The Alliance Française shows its series of French films in a small room in their building at 138 Charoen Prathet Road. The building is directly opposite Wat Chaimongkhon, near the Chedi Hotel. Tell your taxi "Samakhom Frangset" and/or "Wat Chaimongkhon."A contribution of 30 baht is requested; you pay outside at the information desk of the Alliance Française proper.
At Alliance Française on Friday, March 19, 8 pm: Le silence est d'or / Silence is Golden / Man About Town (1947) written and directed by René Clair – 100 mins -- Comedy/ Drama/ Romance. In Black and White. English subtitles.
With Maurice Chevalier, François Perier, Dany Robin.
A witty comedy set in the beginning of the century among silent movie actors...
– Alliance description
Even in 1947, Clair's belated Valentine to the silent period, one of his few memorable postwar films, was so deliciously passé in style as almost to pass for an example of the work to which it pays wistful tribute. With Chevalier (whose heavily accented delivery sounds decidedly odd in French) as an ageing boulevardier, Périer as his youthful nemesis, and Dany Robin as the midinette who comes between them, the plot is pure convention, but the gentle humor and wealth of period detail (from both the turn of the century and the '40s) have an enduring charm.
filmsdefrance.com, James Travers: The film that marked René Clair’s long-awaited return to French cinema after his brief "exile" in the United States, Le silence est d’oris widely regarded as one of his best works, and probably his most touching. The conflict between the stirrings of the heart and the constraints of loyalty, the age-old dilemma of love versus friendship, is a theme which Clair tackles competently in a film that is ceaselessly entertaining.
The film benefits from a very good script, with some genuinely funny lines, some commendable acting performances, and some excellent sets. The shots of Paris in the 1920s are so detailed, so convincing that, having seen films of this period, one could easily imagine that the film had been made during that era. There are some great comic situations, with a few moments of farce. Fortunately, the comedy is kept under control, so that it adds to the mood of the film without harming the integrity of the central plot, the tragic love triangle between Emile, Jacques and Madeleine.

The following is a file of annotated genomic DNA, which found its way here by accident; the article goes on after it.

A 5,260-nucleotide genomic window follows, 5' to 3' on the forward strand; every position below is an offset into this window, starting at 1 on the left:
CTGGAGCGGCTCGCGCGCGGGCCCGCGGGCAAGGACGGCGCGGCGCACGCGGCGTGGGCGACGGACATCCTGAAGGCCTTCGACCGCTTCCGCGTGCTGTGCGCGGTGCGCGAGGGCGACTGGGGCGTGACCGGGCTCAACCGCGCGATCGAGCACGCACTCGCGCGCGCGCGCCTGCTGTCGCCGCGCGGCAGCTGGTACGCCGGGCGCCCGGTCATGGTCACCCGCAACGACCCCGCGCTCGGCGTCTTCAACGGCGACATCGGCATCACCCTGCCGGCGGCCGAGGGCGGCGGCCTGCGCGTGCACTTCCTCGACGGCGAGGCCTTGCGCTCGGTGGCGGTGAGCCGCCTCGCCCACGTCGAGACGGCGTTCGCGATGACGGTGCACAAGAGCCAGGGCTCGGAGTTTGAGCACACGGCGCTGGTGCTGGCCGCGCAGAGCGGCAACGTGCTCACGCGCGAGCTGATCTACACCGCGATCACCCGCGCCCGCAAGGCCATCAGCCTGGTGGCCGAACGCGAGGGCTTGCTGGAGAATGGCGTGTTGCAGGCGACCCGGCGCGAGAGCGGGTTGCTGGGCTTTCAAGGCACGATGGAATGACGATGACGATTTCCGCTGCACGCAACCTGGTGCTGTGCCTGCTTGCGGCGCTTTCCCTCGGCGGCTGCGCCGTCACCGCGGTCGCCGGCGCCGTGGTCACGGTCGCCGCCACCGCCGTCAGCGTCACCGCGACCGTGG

The film’s star, Maurice Chevalier, is on fine form and shows what a great acting talent the man was, an aspect of his career that is often sadly overshadowed by his legendary status as one of France’s greatest cabaret singers. Whilst it is largely a comic performance, Chevalier manages to bring a touch of sadness and humanity to the part which, in the last few minutes of the film, is genuinely moving.
At Alliance Française on Friday, March 26, 8 pm: Mr. Klein (1976) by Joseph Losey – 123 mins – France/ Italy, Crime/ Drama/ Mystery/ Thriller/ War. English subtitles.
With Alain Delon, Michel Lonsdale, Jeanne Moreau, Juliette Bert, Massimo Girotti, Suzanne Flon.
In occupied France during the Second World War,an antique collector of Alsatian descent, Mr. Klein, is mistakenly taken for a Jew and mercilessly tracked down by the Gestapo…
– Alliance description
Rotten Tomatoes: Alain Delon stars as the eponymous protagonist in Joseph Losey's first French film, Mr. Klein. Living a posh life amid the chaos and turmoil of Nazi-occupied Paris, Mr. Klein makes his living buying art at cutthroat rates from desperate Jews fleeing the country. When a Jewish newspaper is mistakenly addressed to him, Klein learns of the existence of another, Jewish Mr. Klein. Klein reports the irregularity to the police, only to find himself further implicated in intrigue and danger. Embarking on a desperate search for his namesake, Klein visits his apartment and intercepts a secret invitation, bringing him into contact with the other Klein's world--and lover (played by Jeanne Moreau). Sinking into a paranoid fervor, Klein becomes a detective, searching for any evidence of the other Klein's whereabouts. As the Nazis close in and his double continues to elude him, the very name Mr. Klein, echoing sinisterly throughout the film, becomes a talisman of fear and panicked guilt. The secret societies and poisoned atmosphere of Vichy France come to life as Mr. Klein's Kafkaesque nightmare leads him unwittingly into a startled appreciation of the plight of the persecuted. Losey's restrained direction matched with Delon's emotive presence combine to create a powerful psychological and moral thriller.